Unique uses for spices and seasonings
Using seasonings and spices for tasks outside of the kitchen.
Surprising uses for seasoning
I hail from a Caribbean country, so for those who are not familiar, we use a lot of spices for our food. I have to admit I was never really fond of overly spicy food , but it grew on me. I began to appreciate the nuances in taste of each herb, spice or seasoning. But I still never saw the relevance of the spice rack in my house. All these fancy names of specific seasonings were wasted in my opinion when there were one size- fits- all alternatives.Some were hardly ever utilized with only a few bottles getting used more than the others when cooking. But then I realised something- I recocognised some of the seasonings- just not in a cooking capacity.
When I was sick, a huge of the amount of the seasonings I saw were used for one reason or another, whether it was indigestion or toothache! Many were pretty much mixed together to create an unappealingly potent concoction but it worked. I also saw some types being used for other tasks around the house. I decided to find out the alternative uses of these certain spices that helped me recover through various afflictions. So here they are- my alternative uses for household spices!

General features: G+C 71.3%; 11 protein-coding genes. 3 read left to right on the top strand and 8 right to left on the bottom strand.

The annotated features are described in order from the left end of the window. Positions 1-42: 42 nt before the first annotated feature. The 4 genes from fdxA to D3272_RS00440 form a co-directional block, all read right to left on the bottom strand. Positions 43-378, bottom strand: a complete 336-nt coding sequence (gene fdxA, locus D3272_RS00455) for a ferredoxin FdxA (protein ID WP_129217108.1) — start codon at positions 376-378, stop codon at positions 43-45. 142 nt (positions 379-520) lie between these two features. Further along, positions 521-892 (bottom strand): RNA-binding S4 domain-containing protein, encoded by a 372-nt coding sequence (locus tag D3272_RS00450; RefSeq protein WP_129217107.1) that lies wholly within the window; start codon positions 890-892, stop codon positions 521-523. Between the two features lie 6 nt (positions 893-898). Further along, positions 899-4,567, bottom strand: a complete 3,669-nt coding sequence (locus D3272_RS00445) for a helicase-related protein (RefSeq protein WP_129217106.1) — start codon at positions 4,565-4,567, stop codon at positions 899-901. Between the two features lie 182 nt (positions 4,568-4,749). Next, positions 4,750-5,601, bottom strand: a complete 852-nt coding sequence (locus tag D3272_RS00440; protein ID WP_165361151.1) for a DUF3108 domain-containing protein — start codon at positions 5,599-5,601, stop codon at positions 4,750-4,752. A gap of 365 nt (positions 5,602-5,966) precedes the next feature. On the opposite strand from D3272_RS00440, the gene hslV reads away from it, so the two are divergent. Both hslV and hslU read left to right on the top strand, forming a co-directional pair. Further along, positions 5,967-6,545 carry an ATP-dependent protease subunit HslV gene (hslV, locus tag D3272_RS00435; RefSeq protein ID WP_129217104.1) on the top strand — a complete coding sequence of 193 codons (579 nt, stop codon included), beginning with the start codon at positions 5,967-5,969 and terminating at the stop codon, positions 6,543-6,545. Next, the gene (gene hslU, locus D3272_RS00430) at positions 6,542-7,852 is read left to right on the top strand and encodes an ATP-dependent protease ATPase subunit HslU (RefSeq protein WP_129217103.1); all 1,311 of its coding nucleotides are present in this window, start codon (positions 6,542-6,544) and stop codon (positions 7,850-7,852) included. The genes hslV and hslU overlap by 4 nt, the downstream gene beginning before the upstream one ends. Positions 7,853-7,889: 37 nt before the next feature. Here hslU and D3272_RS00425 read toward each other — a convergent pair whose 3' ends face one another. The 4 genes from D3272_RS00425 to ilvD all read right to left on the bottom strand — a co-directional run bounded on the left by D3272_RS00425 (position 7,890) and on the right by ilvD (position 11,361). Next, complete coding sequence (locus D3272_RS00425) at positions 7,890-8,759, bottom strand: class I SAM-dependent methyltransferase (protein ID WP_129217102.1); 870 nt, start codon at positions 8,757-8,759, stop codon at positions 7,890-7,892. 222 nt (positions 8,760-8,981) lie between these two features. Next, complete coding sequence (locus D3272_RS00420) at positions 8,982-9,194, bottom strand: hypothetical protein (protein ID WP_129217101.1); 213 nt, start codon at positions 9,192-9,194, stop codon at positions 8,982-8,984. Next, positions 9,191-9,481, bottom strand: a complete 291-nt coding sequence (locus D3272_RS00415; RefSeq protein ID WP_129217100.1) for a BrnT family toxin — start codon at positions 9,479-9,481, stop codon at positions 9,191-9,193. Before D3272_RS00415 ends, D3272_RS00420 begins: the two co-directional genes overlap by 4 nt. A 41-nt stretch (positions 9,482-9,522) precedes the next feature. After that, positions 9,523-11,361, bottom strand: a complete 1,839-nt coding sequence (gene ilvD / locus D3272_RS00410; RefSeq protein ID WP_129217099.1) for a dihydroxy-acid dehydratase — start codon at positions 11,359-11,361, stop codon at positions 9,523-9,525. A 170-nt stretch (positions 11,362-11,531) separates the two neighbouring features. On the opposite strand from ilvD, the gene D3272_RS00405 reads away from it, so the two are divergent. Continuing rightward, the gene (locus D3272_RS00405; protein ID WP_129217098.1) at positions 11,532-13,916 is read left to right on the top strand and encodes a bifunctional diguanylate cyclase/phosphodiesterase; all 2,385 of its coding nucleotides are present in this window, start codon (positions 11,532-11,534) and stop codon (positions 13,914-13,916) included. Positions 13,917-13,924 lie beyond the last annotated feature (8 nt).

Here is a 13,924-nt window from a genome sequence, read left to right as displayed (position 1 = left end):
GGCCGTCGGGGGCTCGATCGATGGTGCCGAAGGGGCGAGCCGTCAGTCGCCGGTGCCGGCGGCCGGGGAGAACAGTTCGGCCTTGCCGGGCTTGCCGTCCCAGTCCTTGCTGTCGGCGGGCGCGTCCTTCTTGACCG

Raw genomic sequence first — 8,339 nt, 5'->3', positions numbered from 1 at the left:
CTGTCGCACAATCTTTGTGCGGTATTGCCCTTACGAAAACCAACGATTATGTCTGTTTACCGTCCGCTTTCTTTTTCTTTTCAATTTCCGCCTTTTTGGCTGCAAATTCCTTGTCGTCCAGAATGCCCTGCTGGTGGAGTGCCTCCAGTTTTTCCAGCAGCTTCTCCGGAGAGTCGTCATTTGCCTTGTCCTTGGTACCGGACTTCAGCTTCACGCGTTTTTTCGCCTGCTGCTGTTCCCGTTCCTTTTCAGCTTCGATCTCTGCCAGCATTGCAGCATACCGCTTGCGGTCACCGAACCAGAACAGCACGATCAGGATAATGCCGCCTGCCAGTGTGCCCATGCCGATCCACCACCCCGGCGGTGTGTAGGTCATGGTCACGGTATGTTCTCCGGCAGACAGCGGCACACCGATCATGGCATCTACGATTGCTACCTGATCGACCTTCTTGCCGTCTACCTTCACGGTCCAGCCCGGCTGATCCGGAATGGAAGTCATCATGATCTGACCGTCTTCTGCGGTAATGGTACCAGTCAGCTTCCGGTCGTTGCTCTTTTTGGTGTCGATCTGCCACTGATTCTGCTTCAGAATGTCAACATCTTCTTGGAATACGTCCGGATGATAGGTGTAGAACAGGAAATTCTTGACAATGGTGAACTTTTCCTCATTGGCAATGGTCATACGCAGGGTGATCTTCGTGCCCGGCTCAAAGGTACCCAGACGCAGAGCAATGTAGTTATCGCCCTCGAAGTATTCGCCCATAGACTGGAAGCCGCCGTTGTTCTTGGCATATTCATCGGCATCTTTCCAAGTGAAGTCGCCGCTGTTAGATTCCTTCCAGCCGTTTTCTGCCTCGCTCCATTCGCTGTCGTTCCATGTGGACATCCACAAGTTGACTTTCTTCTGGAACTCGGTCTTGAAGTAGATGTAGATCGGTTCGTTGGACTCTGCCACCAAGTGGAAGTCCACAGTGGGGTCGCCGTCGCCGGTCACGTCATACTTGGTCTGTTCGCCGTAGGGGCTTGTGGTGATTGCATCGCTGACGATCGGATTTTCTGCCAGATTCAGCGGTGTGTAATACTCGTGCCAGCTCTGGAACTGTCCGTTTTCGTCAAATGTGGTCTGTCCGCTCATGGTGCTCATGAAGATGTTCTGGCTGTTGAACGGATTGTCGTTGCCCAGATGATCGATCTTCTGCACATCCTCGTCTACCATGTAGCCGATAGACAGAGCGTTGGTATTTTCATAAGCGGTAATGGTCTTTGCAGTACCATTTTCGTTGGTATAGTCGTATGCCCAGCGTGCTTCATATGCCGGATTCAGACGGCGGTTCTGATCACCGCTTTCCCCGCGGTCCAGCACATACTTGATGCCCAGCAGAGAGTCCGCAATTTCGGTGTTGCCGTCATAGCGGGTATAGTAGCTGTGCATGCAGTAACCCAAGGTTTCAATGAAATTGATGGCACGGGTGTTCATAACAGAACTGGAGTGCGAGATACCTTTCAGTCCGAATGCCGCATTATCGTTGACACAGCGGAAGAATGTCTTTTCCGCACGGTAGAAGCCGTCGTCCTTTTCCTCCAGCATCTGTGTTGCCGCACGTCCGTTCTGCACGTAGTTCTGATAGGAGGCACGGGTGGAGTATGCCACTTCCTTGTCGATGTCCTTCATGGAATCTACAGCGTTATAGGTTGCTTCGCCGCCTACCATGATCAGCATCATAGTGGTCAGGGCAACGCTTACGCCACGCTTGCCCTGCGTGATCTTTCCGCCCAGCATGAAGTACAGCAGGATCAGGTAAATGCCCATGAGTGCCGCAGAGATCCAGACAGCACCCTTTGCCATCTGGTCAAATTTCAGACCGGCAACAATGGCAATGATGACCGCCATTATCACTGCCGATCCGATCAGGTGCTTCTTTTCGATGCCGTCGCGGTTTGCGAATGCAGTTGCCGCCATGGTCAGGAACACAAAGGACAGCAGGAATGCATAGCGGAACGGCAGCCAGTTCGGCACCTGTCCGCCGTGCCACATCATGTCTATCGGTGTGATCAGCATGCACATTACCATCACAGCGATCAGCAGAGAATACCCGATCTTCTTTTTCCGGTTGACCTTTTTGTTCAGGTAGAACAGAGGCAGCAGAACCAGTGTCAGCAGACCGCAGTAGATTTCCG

Bay leaves are a staple in my family. We always placed it somewhere in our cupboard and it's pungent smell is always recognisable. I have used it personally for the treatment of the common cold and sore throat and it is used for headaches regularly in our family. It has anti -inflammatory effects, which could explain how the oil derived from the leaf ; bay oil is used for sprains and injuries. it is encouraged for use a lot during pregnancy simply because it is a big source of iron- which helps with the formation of blood cells and vitamin A and C. It is pretty useful as an insect repellant- I use it regularly for this purpose. When burned, the lauric acid from the leaf repels mosquitoes and flies.